Tonight I’ve been asked to speak on the topic You Can’t Go Home Again: Stories about Starting Over. Now I’ll be honest. I’ll never turn down an opportunity to waffle about myself in public. But when I sat down to prepare these remarks, I realised something. I’ve never started over at anything in my life.
I’m Irish. I resent things. That’s how we roll. So instead I’m going to talk about a time when I couldn’t go home again. It wasn’t because of distance or a lack of funds. It wasn’t because of pride or a determination to prove my doubters wrong. No, no, my dilemma was much more profound than that.
I couldn’t remember where I lived.
On the morning of July 2nd 2006, I woke up lying in the grass margin of a motorway about 20 miles outside of Sarajevo, with no earthly clue how I had gotten there. This wasn’t a Jason Bourne type-scenario. I wasn’t suddenly able to do karate or anything.
I mean, I remembered why I was in the Balkans. My friends and I were on our way to the Exit Music Festival in Novi Sad. I remembered arriving in Sarajevo the day before, dumping my bags at the hotel and rushing out to watch some World Cup matches on a big screen in the town square. I remembered Portugal beating England and Zidane and Henry combining to sink the Brazilians.
I remembered lots of drinking, smiling faces and lots and lots of merry making. I didn’t remember losing my friends. But I must have done, because it was 6am, the sun was up and I was lying alone in wet grass, with a taste in my mouth like a dog had taken shat in there.
There wasn’t much point, then or now, in trying to figure out how I ended up there. Sufficed to say, I doubt sobriety, cunning or guile had much to do with it.
But fuck it. I’m Irish. That’s how we roll.
I crossed the road. Wherever I was, it seemed logical to assume I might return to where I should be by hitching a lift in the opposite direction. I flagged down a taxi. The driver had no English and my Bosnian wouldn’t be great. But I asked for Sarajevo and that seemed to ring a bell. As the city came into view, he inquired about a street address. But I couldn’t help him there. The lads had booked the hotel. I hadn’t been paying attention.
We drove around the city awhile, the bombed out architecture a neat metaphor for my fragile state of mind. Every now and then some minor detail would come back to me. The hotel was near a bridge. The road down to the bridge had been very steep. There were some UN soldiers around. We prowled the river looking for a location that matched. Slowly, I thought, we were closing in on our prey.
But the taxi driver was in no mood to be patient. Eventually, he pulled the car over and began shouting at me. As I said, my Bosnian isn’t great. But I could fill in the blanks. “Get your fucking act together man,” he was saying. “We’ve been driving around for two hours and it smells like you slept in a ditch. Do you know where you want me to take you or not?”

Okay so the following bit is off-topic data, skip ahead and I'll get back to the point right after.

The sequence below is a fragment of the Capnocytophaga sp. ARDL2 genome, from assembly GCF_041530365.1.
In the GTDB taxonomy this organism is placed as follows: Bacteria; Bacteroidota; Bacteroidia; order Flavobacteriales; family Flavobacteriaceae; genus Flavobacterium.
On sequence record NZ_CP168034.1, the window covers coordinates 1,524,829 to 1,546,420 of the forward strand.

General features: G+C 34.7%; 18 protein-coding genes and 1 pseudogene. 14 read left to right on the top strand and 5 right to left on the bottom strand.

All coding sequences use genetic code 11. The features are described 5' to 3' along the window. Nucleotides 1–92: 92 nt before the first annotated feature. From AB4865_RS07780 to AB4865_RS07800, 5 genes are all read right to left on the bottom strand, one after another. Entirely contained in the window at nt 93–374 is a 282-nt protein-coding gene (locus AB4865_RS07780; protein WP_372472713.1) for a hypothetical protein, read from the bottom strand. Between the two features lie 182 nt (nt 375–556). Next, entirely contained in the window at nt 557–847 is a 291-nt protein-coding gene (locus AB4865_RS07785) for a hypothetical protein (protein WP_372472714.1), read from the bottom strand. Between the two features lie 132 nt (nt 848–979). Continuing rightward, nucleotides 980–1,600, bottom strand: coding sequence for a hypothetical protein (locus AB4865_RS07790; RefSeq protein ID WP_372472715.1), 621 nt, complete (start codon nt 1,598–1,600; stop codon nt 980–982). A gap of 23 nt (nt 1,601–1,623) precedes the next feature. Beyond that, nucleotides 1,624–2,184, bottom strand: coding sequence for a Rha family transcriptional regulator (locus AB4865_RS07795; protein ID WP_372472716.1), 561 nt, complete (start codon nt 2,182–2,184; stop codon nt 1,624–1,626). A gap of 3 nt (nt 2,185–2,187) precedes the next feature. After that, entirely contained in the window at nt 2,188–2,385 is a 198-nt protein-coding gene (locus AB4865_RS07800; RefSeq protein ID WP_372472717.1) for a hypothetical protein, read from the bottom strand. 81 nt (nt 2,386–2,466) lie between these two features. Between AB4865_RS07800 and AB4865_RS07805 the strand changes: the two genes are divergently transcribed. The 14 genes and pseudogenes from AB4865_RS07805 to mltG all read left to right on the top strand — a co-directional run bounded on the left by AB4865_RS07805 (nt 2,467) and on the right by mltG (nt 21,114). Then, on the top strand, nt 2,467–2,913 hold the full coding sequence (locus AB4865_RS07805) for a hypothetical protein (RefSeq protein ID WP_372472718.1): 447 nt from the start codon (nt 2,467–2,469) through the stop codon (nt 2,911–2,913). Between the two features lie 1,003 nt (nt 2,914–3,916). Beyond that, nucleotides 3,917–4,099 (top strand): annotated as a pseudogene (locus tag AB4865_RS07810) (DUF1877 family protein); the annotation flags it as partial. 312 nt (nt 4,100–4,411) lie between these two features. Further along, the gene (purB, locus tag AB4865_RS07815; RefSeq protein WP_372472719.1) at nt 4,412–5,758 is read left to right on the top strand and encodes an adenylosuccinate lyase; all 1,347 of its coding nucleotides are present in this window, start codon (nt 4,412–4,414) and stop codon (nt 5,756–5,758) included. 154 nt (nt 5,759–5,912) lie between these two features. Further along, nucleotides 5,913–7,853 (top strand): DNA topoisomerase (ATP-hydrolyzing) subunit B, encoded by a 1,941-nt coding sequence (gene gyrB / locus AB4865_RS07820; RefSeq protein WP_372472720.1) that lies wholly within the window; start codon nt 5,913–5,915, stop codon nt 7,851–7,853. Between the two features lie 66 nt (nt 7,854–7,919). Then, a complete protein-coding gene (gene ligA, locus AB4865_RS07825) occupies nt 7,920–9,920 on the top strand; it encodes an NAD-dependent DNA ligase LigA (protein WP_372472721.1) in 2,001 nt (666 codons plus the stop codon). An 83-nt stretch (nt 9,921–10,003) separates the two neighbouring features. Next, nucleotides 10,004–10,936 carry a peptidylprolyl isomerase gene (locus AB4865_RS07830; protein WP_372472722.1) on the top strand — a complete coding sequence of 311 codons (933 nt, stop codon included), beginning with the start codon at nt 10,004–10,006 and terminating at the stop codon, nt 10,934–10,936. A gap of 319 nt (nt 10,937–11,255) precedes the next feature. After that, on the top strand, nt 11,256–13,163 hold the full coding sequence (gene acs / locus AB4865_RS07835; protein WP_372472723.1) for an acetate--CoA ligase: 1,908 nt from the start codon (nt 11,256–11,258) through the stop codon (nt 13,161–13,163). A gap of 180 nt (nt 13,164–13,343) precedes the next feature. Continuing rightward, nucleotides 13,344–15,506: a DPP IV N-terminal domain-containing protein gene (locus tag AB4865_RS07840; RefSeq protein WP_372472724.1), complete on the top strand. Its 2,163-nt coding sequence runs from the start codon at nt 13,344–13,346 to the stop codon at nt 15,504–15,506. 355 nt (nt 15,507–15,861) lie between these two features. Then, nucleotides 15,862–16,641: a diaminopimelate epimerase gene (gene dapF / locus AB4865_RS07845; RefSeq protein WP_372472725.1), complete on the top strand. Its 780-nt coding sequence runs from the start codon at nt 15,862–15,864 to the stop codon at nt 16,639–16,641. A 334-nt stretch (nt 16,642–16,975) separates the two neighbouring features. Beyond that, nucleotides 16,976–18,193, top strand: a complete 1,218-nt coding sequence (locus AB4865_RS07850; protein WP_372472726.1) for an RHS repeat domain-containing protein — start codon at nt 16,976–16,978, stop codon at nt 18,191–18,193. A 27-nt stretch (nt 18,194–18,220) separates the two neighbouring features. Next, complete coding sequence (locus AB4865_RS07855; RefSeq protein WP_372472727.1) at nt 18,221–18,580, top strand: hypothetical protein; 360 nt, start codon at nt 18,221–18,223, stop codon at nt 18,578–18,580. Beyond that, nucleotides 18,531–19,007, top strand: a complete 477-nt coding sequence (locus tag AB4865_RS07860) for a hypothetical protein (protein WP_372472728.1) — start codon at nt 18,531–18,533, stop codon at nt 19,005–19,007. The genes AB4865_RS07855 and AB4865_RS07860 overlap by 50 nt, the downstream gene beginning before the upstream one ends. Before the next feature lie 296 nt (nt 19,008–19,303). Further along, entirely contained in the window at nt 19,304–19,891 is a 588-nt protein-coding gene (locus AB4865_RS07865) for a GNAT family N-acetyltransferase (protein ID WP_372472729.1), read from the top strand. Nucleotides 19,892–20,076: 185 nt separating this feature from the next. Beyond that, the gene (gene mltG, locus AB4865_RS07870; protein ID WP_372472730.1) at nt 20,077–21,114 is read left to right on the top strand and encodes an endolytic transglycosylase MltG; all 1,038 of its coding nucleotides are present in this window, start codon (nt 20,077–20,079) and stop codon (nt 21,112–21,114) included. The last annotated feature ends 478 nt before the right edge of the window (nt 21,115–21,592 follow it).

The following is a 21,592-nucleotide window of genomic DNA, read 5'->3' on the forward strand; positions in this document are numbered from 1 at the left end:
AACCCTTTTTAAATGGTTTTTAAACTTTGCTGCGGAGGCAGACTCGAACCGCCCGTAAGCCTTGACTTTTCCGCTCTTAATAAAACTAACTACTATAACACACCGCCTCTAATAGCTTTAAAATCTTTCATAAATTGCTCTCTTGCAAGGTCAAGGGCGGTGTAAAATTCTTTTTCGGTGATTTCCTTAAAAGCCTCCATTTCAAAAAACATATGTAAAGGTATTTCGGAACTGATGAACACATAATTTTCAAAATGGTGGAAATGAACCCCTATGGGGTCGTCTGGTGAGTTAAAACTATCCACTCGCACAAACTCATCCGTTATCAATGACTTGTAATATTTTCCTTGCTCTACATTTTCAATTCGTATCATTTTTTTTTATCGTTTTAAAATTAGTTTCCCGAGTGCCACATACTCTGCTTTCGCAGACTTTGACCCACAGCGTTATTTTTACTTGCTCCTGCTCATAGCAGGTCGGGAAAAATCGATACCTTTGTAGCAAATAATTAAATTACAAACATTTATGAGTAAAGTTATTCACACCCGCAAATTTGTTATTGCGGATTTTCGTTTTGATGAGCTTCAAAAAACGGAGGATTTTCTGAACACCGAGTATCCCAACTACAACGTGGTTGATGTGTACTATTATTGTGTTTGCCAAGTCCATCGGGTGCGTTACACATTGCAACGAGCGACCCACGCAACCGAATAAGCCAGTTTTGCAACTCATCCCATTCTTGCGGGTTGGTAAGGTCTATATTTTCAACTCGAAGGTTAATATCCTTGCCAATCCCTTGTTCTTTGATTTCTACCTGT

Just then, I remembered another detail. The previous evening, an open-air opera recital had been taking place outside my hotel. A couple of hundred people were sipping glasses of white wine as we went past. “Opera?” I ventured. “Italian opera?” He shrugged his shoulders. He don’t speak English, dumbass. But I continued. “It was an open air opera recital… I don’t know, maybe it was mentioned in a freesheet or something?”
This just seemed to annoy him more. I tried another tack. There was a 1970s cop show-style car radio on the dashboard. From what I’d heard, it sounded like there were about ten and fifteen people on the other end. Surely one of them spoke English. ““Can I speak into that?” I asked. He nodded impatiently. I spoke as clearly as I could.
“Hell-oo,” I began. “By any chance, does any-one out there speak En-g-lish?”
Ten to fifteen grunts on the other end. No, no one spoke English.
I gave it another go. “I am looking for a place where there was an op-en air op-er-a recit-al last night… You know…? Opera…? Italian opera…? Opera Italiano…?”
Another ten to fifteen grunts on the other end.
This was it. My final roll of the dice. I picked up the handset for a final time. I cleared my throat. Then I belted out a rousing pidgin version of Verdi’s La Traviata. (“Laaa-la-la-la-la-la-la-laaaaaaaaaaaaaa….) I replaced the handset. A cold bead of sweat trickled down my forehead.
On the other end of the car radio, I heard a voice. I couldn’t tell what this person was saying, but it sounded a bit more encouraging than anything I’d heard before. This person had an idea and, by the sounds of it, several others on the out there seemed to agree. By now even my own taxi driver was nodding his head in agreement.
He reach across in front me, grabbed the handle of the passenger side door and opened it. Then he spoke to me in English for the very first time.
I spent four more hours looking for that hotel. On foot.